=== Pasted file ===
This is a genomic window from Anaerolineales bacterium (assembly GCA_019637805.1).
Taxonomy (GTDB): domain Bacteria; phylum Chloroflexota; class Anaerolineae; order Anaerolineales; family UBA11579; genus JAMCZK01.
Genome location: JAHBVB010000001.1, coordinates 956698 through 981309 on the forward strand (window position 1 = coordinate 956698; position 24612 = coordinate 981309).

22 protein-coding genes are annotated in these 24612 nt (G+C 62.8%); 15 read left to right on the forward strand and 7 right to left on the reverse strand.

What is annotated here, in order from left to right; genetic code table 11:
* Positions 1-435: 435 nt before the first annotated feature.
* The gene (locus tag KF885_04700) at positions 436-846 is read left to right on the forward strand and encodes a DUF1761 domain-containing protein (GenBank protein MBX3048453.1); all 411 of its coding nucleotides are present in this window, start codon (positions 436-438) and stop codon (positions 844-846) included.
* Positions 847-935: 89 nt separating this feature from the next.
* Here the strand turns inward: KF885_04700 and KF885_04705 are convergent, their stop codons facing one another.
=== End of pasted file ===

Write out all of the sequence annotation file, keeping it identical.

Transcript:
This is a genomic window from Anaerolineales bacterium (assembly GCA_019637805.1).
Taxonomy (GTDB): domain Bacteria; phylum Chloroflexota; class Anaerolineae; order Anaerolineales; family UBA11579; genus JAMCZK01.
Genome location: JAHBVB010000001.1, coordinates 956698 through 981309 on the forward strand (window position 1 = coordinate 956698; position 24612 = coordinate 981309).

22 protein-coding genes are annotated in these 24612 nt (G+C 62.8%); 15 read left to right on the forward strand and 7 right to left on the reverse strand.

What is annotated here, in order from left to right; genetic code table 11:
* Positions 1-435: 435 nt before the first annotated feature.
* The gene (locus tag KF885_04700) at positions 436-846 is read left to right on the forward strand and encodes a DUF1761 domain-containing protein (GenBank protein MBX3048453.1); all 411 of its coding nucleotides are present in this window, start codon (positions 436-438) and stop codon (positions 844-846) included.
* Positions 847-935: 89 nt separating this feature from the next.
* Here the strand turns inward: KF885_04700 and KF885_04705 are convergent, their stop codons facing one another.